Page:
Affiliations: Ipswich Hospital, Suffolk, UK,
Kuopio University Hospital, Kuopio, Finland,
Royal Prince Alfred Hospital, Camperdown, NSW, Australia,
University of Sydney, Sydney, NSW, Australia
Correspondence to: Daniel K.C. Lee, MBBCh, Department of Respiratory Medicine, Ipswich Hospital, Heath Rd, Ipswich IP4 5PD, Suffolk, UK; e-mail: email@example.com
To the Editor:
I read with interest the recent article in CHEST by Koskela et al (December 2003),1which demonstrated that bronchial mannitol challenge was more sensitive to cold air and was comparable to bronchial histamine challenge at a lower cutoff value. As I understand it, the study looked at patients in whom asthma had recently been diagnosed, albeit with difficulty, but who fell within the realms of both the Finnish Social Insurance Institution2criteria and the Global Initiative for Asthma3 classification. Yet, in a test that was meant to aid clinicians, the sensitivity of bronchial mannitol challenge was only 51% (ie, half the patients with difficult-to-diagnose asthma did not respond). This can be interpreted in the two following ways: half the patients wrongly received a diagnosis of asthma in the first place; or the mannitol bronchial challenge was only half effective in correctly identifying patients with difficult-to-diagnose asthma. I agree that airway hyperresponsiveness is a real and important component of asthma, and therefore should be incorporated into asthma guidelines to aid severity classifications and treatment. However, I am not sure whether the choice of patients used in the study was appropriate, as the results raise more questions than they give answers.
We thank Dr. Lee for his interest in our article. Airway hyperresponsiveness (AHR) is a common feature in asthma, but not a synonym for it. AHR can be demonstrated in a proportion of asthmatic subjects, and the size of this proportion probably depends on the characteristics of the population studied as well as on the test used.
The sensitivity of indirect challenges to demonstrate AHR has been a matter of a debate for decades, and the majority of the information comes from studies using exercise as the provocative stimulus. Early laboratory-based studies of children suggested that exercise-induced bronchoconstriction can be demonstrated in as many as 70 to 90% of asthmatic subjects.1–3 However, in population-based studies, the sensitivity of exercise test to detect symptomatic subjects with a doctors’ diagnosis of asthma is usually only 22 to 50%.4 Even when dry inhaled air was used during the exercise challenge, the sensitivity was just 57% among children with recent wheezing.4This discrepancy in sensitivity values between laboratory- and population-based studies probably reflects the selection of asthmatic patients with severe illness to clinical asthma studies, as highlighted by Cockcroft et al.5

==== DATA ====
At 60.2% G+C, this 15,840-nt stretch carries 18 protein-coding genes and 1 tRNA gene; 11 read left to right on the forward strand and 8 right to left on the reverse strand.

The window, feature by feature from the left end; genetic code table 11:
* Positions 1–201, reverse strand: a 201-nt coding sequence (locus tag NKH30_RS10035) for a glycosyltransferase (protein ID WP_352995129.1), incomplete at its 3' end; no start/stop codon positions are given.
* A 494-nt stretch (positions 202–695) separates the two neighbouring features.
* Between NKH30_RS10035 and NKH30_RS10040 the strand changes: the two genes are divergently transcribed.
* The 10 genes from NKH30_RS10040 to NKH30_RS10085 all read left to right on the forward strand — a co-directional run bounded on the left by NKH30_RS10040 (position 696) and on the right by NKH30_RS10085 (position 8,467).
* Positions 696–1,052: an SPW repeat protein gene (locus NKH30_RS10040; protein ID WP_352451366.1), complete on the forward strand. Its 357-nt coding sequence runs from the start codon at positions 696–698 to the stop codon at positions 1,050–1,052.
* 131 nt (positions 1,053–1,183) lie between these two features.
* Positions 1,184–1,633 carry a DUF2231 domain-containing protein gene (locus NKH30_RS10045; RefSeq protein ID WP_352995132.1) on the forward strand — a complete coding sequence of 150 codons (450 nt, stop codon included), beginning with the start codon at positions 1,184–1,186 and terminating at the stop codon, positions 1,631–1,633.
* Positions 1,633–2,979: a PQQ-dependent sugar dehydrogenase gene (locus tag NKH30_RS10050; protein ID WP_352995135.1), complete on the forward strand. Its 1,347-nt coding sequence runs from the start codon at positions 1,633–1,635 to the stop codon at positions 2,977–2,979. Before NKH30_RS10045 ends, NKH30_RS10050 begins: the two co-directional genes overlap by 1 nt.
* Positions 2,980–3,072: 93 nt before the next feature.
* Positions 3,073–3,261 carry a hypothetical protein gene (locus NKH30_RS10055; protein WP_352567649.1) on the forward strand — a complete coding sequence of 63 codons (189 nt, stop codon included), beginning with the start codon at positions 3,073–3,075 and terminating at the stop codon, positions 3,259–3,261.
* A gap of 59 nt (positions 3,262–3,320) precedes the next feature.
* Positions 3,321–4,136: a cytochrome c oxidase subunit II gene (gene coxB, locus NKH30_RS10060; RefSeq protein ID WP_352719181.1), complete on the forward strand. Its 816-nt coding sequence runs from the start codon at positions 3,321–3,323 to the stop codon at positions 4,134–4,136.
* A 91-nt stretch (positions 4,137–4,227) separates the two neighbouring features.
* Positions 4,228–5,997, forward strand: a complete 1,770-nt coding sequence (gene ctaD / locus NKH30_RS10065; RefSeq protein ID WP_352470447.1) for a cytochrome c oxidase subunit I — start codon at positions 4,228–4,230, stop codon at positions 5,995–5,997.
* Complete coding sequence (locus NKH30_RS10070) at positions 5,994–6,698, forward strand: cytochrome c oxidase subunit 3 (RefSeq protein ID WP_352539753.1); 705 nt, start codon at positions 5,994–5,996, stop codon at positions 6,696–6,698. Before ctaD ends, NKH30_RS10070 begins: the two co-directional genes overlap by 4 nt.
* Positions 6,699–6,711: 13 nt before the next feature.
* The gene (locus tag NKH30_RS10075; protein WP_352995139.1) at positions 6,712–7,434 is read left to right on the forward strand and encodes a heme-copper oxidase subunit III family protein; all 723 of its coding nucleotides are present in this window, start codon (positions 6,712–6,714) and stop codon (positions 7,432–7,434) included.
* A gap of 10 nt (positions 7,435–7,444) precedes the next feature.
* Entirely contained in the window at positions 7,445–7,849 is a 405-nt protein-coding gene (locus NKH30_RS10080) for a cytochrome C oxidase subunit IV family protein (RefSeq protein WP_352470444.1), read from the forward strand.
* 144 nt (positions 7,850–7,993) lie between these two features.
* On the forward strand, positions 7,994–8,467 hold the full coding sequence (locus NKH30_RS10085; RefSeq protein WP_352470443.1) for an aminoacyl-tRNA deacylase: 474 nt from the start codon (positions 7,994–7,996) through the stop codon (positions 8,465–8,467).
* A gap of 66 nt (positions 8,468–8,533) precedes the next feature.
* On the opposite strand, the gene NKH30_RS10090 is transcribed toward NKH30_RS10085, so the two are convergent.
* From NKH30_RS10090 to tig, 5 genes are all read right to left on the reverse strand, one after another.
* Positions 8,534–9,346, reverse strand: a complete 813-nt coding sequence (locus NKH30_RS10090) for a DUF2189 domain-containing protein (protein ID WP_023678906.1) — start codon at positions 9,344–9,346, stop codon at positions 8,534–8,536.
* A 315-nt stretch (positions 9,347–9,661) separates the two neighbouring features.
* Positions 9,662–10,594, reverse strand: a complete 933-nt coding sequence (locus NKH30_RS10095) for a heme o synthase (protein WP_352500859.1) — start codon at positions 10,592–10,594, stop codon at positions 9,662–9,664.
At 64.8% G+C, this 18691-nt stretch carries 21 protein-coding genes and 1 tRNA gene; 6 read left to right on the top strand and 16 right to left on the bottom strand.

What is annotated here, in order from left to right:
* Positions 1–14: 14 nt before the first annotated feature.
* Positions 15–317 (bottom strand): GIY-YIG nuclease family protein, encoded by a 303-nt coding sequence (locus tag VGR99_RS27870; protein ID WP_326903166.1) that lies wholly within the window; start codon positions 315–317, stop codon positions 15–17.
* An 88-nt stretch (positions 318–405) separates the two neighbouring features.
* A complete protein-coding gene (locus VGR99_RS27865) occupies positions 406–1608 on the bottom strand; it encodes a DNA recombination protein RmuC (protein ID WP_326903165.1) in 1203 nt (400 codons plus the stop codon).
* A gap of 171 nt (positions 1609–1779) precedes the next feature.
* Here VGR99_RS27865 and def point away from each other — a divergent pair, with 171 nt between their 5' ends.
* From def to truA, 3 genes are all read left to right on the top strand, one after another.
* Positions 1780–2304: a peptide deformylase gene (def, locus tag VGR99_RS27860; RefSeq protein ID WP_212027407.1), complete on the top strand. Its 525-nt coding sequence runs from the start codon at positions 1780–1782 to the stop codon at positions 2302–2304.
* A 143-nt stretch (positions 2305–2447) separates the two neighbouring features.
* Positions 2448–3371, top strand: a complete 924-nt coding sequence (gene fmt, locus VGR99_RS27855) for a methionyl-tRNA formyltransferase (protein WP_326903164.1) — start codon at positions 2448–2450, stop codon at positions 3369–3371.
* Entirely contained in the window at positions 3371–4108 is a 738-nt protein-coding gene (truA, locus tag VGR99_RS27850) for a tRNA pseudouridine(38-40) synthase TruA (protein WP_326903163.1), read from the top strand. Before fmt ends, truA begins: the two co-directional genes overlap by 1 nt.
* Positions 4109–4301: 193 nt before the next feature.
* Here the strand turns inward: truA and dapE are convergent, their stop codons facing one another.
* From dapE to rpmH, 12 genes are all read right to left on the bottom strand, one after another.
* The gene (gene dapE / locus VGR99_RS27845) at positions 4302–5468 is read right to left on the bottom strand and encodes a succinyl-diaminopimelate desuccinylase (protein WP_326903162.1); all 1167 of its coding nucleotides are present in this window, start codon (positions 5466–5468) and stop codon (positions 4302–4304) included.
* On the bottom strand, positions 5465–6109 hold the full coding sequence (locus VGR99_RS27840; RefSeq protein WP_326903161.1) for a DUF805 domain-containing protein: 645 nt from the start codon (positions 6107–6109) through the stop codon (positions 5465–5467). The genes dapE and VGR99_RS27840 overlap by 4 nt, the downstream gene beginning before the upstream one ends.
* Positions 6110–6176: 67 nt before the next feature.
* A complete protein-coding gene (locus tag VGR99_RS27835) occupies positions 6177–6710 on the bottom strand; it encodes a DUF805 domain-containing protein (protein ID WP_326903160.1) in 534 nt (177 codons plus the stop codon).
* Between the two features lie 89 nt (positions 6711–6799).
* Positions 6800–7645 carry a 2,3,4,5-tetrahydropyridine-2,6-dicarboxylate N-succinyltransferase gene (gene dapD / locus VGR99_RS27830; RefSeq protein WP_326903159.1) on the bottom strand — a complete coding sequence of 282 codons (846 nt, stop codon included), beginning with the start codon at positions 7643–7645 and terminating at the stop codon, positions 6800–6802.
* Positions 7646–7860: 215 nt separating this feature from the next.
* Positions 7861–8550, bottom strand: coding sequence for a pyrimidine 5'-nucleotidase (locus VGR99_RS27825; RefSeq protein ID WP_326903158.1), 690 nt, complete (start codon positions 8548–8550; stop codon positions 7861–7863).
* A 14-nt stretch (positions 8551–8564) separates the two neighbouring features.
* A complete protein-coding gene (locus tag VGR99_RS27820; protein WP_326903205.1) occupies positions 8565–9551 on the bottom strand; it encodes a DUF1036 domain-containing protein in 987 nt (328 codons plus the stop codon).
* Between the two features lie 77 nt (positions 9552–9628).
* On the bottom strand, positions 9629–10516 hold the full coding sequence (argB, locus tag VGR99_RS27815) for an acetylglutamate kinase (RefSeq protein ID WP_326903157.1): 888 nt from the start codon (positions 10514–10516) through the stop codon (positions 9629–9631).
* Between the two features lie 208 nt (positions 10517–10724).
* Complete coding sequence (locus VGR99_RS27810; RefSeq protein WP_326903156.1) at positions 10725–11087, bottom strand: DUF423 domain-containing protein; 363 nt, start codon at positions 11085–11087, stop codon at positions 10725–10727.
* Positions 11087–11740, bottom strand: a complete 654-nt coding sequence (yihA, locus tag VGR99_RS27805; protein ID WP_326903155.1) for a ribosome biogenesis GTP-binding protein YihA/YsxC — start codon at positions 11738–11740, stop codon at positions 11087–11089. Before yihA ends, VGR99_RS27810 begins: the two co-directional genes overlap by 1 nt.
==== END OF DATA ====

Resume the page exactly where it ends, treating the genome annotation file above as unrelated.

The situation may be the same with newer indirect challenges. Adenosine monophosphate provocation has been a subject of active clinical research during the recent years.6Fowler et al7 analyzed their database consisting of unselected 487 asthmatic subjects with a mean age of 37 years, whose asthma was diagnosed by a primary or secondary care physician. The sensitivity of adenosine challenge was 50% using 200 mg/mL and 37% using 100 mg/mL provocative concentrations causing a 20% fall in FEV1 as a cut-off value for a positive response. In a subgroup of patients with steroid-naive asthma, these numbers were as low as 31% and 26%, respectively.,7
Compared with these results, the 51% sensitivity of mannitol challenge in our study is not a low value, especially considering the special characteristics of our asthmatic subjects.8 They were referred to our outpatient clinic because primary care physicians had been unsure about their diagnosis. As we highlight in our article, the patients showed many features that are known to cause diagnostic difficulties. Our result indicates that, given the high specificity of mannitol challenge (no healthy subject has this far responded to mannitol), 51% of these kind of clinically challenging patients can receive a correct diagnosis using mannitol challenge. In the asthmatic subjects who did not respond to mannitol, there probably were insufficient numbers of inflammatory cells in the airways or insufficient concentration of mediators to make the bronchial smooth muscle contract.
Dr. Lee also argued that the choice of patients in our study may not have been appropriate for this kind of study. We strongly argue the opposite: the power of a diagnostic test must be evaluated in a study population that reflects that faced in real-life clinical work. Since bronchial provocation tests are mainly used to confirm or exclude the diagnosis of asthma in a situation where there is a high level of uncertainty,9 we believe that our patient material was appropriate.
Furthermore, Dr. Lee also raised doubts about the validity of our patient’s diagnosis. As there is no “gold standard” for the diagnosis of asthma, one can never be absolutely sure about the correct diagnosis. However, in our study, the diagnosis was based on patient history and repeated clinical examinations in addition to objective evidence of variable airway obstruction in every patient, as documented in ambulatory peak flow monitoring. Therefore, we think that the diagnostic criteria in our study were more strict than in several published clinical studies.
Dr. Lee wrote that our study raised more questions than answers, which we take as a compliment. We hope that our study would raise at least the following question in the readers of CHEST: does the study population in a study evaluating the power of a diagnostic test reflect the patients the reader faces in his/her everyday clinical work? If not, the reader should interpret the results of that study with caution. We hope that this addresses the concerns of Dr. Lee.
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